|Surface area||340 km2 (130 sq mi)|
|Water volume||2×109 m3 (1.6×106 acre·ft)|
Lake Hamrin, also known as Diyala Dam, is a man-made lake approximately 50 km north-east of the Baquba, in Iraq's Diyala province. The town of Hamrin sits on the western shore of the lake, both of which are at the southern tip of the Hamrin mountains.
It was established in 1981 as an artificial dam to hold over two billion cubic metres of water. It is a source of fish and also provides water for nearby date palm orchards and other farms.
In the late 1970s, prior to the flooding of the lake, several archaeological sites in the flood plain were excavated. Excavations were led by the British Archaeological Expedition at the request of the Iraqi State Organisation for Antiquities and Heritage. Sites excavated include the Ubaid period sites of Tell Madhur, Tell Rubeidheh and Tell Haizalun. The Hamrin sites probably shared a localised form of the Ubaid culture and possibly operated as one administrative unit based out of Tell Abada. .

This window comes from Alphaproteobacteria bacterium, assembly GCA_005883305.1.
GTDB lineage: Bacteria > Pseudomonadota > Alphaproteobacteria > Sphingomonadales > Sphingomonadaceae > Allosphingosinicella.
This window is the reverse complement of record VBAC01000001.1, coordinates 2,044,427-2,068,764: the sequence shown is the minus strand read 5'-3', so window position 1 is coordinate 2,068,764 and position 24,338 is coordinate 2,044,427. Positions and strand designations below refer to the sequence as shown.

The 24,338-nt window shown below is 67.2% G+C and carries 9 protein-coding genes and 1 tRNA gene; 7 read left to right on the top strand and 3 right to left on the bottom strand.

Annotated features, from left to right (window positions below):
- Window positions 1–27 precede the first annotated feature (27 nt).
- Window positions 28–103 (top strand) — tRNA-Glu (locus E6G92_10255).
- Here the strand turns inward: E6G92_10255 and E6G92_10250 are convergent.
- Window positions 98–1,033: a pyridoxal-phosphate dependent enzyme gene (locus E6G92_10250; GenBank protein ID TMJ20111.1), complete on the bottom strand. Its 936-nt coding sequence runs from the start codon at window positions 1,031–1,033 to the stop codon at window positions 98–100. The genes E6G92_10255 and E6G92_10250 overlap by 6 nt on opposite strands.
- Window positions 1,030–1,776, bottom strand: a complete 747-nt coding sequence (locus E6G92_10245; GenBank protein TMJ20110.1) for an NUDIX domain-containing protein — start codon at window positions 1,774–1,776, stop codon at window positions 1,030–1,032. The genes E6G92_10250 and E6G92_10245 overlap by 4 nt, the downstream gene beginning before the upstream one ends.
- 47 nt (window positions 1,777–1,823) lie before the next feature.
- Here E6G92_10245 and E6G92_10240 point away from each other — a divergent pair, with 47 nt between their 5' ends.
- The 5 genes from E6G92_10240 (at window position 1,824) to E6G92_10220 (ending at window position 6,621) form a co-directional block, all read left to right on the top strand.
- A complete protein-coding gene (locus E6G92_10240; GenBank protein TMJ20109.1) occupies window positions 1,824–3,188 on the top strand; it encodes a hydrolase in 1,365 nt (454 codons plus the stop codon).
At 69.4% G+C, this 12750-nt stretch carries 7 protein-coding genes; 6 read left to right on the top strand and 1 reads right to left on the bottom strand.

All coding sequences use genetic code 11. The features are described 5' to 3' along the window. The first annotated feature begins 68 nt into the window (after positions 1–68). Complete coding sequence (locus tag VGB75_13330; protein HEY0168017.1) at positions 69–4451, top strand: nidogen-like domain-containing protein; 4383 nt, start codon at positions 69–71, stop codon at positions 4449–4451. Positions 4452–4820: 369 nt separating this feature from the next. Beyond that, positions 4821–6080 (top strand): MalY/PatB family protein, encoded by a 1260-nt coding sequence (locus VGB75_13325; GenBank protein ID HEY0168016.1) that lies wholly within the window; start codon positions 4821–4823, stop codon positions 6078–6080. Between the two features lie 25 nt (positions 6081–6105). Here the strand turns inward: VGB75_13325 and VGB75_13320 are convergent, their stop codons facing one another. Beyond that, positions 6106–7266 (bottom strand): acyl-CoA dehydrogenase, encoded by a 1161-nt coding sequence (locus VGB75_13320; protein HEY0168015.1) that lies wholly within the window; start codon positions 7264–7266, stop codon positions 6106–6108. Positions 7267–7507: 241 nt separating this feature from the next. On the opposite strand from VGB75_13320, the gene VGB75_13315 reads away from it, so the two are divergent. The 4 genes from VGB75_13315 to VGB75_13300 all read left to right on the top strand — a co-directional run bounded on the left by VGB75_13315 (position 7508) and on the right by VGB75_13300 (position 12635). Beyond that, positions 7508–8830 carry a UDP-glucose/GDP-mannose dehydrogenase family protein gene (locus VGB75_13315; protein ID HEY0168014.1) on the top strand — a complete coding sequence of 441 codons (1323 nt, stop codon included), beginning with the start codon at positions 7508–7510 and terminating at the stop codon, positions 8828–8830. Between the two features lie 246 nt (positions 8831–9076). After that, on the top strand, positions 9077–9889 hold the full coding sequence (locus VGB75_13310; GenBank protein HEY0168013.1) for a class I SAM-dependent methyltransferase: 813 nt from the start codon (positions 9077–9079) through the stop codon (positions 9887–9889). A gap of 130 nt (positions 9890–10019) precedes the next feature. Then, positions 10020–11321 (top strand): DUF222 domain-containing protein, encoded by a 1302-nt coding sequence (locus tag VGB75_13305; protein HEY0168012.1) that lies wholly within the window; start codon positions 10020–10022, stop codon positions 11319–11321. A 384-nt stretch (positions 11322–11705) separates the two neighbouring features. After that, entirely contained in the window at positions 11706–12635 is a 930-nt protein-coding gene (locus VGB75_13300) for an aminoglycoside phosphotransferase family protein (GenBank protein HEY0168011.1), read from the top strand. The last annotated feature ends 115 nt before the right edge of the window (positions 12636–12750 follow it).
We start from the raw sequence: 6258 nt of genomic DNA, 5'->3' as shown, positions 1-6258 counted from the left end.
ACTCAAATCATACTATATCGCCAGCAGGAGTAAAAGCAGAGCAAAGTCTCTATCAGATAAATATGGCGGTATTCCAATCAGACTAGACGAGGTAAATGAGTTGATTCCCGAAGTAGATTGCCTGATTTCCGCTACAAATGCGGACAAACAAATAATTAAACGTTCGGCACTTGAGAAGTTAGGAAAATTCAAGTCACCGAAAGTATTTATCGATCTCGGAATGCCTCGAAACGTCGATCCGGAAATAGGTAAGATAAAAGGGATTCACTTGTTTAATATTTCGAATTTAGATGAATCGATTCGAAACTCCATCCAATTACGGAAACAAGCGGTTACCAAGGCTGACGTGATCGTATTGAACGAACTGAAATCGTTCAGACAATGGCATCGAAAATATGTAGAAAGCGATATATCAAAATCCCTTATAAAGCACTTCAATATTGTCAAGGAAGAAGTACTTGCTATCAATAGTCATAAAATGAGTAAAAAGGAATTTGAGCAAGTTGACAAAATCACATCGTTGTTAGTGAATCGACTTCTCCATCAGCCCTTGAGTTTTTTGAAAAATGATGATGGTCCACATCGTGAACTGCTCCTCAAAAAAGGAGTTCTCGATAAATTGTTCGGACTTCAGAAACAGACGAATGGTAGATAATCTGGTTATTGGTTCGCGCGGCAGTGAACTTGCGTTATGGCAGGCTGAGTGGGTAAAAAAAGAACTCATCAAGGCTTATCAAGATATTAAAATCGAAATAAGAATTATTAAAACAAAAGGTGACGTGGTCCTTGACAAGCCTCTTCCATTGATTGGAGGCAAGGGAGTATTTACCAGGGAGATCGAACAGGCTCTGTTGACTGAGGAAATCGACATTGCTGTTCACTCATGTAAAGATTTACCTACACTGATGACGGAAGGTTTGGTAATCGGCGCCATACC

- Roaf, M. 1982. The Hamrin Sites. In: J. Curtis (ed.) Fifty Years of Mesopotamian Discovery. London: The British School of Archaeology in Iraq. pp 40-47
- Jasim, S. 1985. The Ubaid period in Iraq. Recent excavations in the Hamrin region. British Archaeological Reports International Series: 267
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